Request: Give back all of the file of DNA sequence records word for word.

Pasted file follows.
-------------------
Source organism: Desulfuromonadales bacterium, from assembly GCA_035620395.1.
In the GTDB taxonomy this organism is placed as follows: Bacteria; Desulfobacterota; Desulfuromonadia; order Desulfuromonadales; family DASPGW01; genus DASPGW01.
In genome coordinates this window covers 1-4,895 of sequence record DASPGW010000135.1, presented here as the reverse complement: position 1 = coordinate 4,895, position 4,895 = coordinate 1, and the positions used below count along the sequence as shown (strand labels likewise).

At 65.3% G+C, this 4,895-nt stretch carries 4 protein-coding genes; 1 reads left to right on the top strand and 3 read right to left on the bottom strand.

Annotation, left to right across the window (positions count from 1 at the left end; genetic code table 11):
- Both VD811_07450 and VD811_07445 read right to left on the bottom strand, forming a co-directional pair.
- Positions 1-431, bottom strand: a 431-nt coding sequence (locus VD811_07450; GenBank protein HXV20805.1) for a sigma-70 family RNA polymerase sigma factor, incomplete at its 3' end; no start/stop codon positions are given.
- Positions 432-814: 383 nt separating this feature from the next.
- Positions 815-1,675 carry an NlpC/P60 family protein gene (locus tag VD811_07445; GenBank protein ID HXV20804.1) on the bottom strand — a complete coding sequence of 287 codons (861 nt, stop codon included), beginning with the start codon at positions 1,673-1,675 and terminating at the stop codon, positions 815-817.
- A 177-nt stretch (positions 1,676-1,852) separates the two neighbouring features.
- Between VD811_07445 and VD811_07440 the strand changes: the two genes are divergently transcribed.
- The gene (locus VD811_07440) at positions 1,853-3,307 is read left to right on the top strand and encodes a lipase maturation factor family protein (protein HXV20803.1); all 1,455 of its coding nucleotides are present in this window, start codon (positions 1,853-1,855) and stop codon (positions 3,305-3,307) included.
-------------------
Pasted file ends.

Source organism: Desulfuromonadales bacterium, from assembly GCA_035620395.1.
In the GTDB taxonomy this organism is placed as follows: Bacteria; Desulfobacterota; Desulfuromonadia; order Desulfuromonadales; family DASPGW01; genus DASPGW01.
In genome coordinates this window covers 1-4,895 of sequence record DASPGW010000135.1, presented here as the reverse complement: position 1 = coordinate 4,895, position 4,895 = coordinate 1, and the positions used below count along the sequence as shown (strand labels likewise).

At 65.3% G+C, this 4,895-nt stretch carries 4 protein-coding genes; 1 reads left to right on the top strand and 3 read right to left on the bottom strand.

Annotation, left to right across the window (positions count from 1 at the left end; genetic code table 11):
- Both VD811_07450 and VD811_07445 read right to left on the bottom strand, forming a co-directional pair.
- Positions 1-431, bottom strand: a 431-nt coding sequence (locus VD811_07450; GenBank protein HXV20805.1) for a sigma-70 family RNA polymerase sigma factor, incomplete at its 3' end; no start/stop codon positions are given.
- Positions 432-814: 383 nt separating this feature from the next.
- Positions 815-1,675 carry an NlpC/P60 family protein gene (locus tag VD811_07445; GenBank protein ID HXV20804.1) on the bottom strand — a complete coding sequence of 287 codons (861 nt, stop codon included), beginning with the start codon at positions 1,673-1,675 and terminating at the stop codon, positions 815-817.
- A 177-nt stretch (positions 1,676-1,852) separates the two neighbouring features.
- Between VD811_07445 and VD811_07440 the strand changes: the two genes are divergently transcribed.
- The gene (locus VD811_07440) at positions 1,853-3,307 is read left to right on the top strand and encodes a lipase maturation factor family protein (protein HXV20803.1); all 1,455 of its coding nucleotides are present in this window, start codon (positions 1,853-1,855) and stop codon (positions 3,305-3,307) included.